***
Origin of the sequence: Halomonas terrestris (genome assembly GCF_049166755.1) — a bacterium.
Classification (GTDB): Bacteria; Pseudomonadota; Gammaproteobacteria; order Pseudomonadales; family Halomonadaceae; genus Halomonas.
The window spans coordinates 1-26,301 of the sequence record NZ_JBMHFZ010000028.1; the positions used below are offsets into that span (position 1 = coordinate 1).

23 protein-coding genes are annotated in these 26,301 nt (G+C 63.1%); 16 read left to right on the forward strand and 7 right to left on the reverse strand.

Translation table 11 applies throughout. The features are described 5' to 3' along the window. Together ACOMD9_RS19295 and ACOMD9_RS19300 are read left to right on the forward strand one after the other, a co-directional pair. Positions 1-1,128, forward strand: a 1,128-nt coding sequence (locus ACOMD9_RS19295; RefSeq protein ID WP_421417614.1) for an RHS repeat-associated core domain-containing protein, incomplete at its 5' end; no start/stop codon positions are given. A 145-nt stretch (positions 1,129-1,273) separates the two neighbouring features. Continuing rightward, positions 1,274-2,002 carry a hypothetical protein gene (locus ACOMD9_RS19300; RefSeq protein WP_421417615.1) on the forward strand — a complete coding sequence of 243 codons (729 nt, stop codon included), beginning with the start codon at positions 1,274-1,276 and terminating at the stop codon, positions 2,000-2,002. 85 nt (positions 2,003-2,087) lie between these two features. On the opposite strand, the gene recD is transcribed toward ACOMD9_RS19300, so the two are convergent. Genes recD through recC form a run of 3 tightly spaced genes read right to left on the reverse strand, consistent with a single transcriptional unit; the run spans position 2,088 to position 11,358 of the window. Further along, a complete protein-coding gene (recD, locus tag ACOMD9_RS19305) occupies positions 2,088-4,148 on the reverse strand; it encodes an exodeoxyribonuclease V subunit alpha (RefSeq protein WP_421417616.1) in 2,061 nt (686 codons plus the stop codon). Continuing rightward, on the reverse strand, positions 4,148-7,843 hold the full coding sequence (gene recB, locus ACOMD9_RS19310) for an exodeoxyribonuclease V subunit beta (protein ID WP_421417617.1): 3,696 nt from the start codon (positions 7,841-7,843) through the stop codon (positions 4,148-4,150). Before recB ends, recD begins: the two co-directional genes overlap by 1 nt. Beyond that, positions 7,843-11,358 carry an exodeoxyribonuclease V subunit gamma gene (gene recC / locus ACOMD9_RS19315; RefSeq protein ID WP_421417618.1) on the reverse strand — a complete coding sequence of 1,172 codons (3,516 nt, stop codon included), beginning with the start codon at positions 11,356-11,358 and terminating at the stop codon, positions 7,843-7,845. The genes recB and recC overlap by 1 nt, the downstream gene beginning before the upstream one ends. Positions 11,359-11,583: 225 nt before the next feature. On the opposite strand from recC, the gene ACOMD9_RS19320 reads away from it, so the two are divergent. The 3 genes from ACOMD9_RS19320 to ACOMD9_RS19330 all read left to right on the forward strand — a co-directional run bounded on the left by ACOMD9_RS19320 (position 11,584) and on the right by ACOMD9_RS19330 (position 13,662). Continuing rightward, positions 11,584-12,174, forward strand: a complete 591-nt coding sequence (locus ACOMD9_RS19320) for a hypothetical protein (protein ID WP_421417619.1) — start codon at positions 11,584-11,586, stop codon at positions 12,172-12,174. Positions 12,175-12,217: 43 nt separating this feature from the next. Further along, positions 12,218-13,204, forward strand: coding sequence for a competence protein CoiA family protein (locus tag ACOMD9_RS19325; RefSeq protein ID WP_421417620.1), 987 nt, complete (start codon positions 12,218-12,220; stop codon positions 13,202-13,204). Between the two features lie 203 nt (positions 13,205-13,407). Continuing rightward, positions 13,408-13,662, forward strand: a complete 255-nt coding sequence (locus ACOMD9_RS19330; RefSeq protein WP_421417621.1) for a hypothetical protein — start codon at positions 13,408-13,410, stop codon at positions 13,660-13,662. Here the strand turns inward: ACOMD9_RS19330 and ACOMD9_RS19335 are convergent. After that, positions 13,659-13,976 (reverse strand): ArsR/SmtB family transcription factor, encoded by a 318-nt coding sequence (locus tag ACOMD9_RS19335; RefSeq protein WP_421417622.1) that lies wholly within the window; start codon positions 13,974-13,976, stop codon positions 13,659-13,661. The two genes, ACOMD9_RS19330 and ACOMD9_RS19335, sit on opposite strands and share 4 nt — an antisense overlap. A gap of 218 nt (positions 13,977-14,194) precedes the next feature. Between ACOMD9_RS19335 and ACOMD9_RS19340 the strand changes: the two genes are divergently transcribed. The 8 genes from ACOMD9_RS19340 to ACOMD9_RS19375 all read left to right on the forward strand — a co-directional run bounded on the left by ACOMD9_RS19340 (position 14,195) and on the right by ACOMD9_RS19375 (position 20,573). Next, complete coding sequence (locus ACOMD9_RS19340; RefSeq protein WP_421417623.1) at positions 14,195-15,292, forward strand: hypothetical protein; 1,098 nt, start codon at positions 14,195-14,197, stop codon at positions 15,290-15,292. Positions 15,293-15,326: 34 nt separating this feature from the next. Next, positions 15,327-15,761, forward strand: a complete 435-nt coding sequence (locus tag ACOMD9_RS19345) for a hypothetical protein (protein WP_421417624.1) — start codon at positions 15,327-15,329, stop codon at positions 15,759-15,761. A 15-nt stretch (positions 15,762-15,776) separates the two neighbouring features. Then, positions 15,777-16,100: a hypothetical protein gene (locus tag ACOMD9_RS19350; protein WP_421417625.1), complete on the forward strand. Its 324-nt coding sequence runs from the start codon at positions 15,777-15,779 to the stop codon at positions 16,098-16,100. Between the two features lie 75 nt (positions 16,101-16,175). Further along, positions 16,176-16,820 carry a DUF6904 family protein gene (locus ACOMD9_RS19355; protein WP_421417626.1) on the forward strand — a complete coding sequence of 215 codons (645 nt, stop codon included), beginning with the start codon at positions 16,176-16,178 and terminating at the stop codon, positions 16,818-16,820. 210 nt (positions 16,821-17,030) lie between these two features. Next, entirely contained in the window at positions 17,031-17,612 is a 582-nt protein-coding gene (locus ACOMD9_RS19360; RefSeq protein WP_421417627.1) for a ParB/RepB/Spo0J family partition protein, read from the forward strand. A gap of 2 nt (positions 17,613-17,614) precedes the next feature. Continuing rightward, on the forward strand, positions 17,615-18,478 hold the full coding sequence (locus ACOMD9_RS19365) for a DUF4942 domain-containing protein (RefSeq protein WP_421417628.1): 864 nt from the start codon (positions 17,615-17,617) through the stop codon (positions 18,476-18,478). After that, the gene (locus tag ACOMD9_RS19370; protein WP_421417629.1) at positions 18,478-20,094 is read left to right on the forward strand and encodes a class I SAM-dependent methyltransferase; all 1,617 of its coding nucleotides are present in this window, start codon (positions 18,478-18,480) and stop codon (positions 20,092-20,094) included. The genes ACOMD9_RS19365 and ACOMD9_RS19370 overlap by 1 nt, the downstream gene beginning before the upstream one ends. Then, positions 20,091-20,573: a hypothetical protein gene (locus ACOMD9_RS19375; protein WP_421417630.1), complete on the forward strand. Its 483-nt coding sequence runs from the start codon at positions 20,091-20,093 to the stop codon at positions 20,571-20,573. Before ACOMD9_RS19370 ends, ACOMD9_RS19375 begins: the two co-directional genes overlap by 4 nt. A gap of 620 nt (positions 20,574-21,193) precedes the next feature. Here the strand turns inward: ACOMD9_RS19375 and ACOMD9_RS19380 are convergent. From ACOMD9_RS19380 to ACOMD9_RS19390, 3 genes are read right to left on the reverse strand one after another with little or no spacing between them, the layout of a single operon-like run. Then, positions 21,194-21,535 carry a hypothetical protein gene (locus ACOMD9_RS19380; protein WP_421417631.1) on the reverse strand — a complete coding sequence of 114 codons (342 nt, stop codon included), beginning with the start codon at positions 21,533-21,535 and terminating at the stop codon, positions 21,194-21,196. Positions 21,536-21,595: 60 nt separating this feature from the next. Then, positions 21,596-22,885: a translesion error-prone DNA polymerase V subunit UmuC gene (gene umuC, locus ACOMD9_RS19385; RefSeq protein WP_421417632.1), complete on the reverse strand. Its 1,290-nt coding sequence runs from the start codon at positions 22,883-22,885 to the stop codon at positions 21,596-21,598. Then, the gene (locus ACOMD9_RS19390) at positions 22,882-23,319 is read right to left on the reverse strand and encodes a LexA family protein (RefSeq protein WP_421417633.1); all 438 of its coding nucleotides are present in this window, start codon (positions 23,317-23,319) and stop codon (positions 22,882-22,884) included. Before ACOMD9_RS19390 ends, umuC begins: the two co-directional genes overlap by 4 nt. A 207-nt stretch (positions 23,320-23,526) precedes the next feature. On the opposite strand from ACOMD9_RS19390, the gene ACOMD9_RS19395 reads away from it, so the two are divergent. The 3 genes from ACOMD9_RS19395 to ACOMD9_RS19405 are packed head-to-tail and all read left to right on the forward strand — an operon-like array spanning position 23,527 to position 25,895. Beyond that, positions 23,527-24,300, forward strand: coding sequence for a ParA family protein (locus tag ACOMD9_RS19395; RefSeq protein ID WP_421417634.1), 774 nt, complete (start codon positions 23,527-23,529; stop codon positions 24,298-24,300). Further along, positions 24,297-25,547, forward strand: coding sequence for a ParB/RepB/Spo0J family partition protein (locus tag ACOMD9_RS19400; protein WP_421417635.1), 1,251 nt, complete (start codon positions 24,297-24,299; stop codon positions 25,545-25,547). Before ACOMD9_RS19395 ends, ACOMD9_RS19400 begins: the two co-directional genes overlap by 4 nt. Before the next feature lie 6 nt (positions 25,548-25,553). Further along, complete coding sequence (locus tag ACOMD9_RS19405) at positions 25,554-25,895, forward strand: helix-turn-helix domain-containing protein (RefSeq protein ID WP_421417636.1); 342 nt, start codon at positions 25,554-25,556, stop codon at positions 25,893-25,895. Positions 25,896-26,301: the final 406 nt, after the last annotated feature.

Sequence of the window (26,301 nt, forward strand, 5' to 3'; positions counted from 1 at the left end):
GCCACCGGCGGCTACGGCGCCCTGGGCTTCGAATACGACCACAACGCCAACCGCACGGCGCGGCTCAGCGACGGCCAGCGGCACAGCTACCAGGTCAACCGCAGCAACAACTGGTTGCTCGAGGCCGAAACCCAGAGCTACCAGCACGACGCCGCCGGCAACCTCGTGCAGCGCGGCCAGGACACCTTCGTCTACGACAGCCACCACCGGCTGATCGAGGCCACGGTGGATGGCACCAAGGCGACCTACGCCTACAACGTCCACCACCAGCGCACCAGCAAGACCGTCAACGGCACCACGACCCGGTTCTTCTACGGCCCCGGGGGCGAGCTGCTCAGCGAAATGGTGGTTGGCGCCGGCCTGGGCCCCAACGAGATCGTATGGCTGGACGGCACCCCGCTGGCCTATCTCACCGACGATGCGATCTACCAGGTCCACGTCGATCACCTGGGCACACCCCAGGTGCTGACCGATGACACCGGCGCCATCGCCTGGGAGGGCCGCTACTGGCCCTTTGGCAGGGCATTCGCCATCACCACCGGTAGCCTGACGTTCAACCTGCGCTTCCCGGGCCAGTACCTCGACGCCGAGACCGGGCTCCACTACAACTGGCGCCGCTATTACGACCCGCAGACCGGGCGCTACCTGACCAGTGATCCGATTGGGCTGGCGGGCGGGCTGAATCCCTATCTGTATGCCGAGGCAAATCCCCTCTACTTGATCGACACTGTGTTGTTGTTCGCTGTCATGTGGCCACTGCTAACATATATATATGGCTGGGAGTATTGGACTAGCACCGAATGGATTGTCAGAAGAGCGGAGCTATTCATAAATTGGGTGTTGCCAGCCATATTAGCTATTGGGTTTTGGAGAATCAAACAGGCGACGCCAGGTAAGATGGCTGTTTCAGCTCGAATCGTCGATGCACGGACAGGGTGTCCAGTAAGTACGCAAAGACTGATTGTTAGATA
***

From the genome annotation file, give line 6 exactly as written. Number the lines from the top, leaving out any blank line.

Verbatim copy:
Sequence of the window (26,301 nt, forward strand, 5' to 3'; positions counted from 1 at the left end):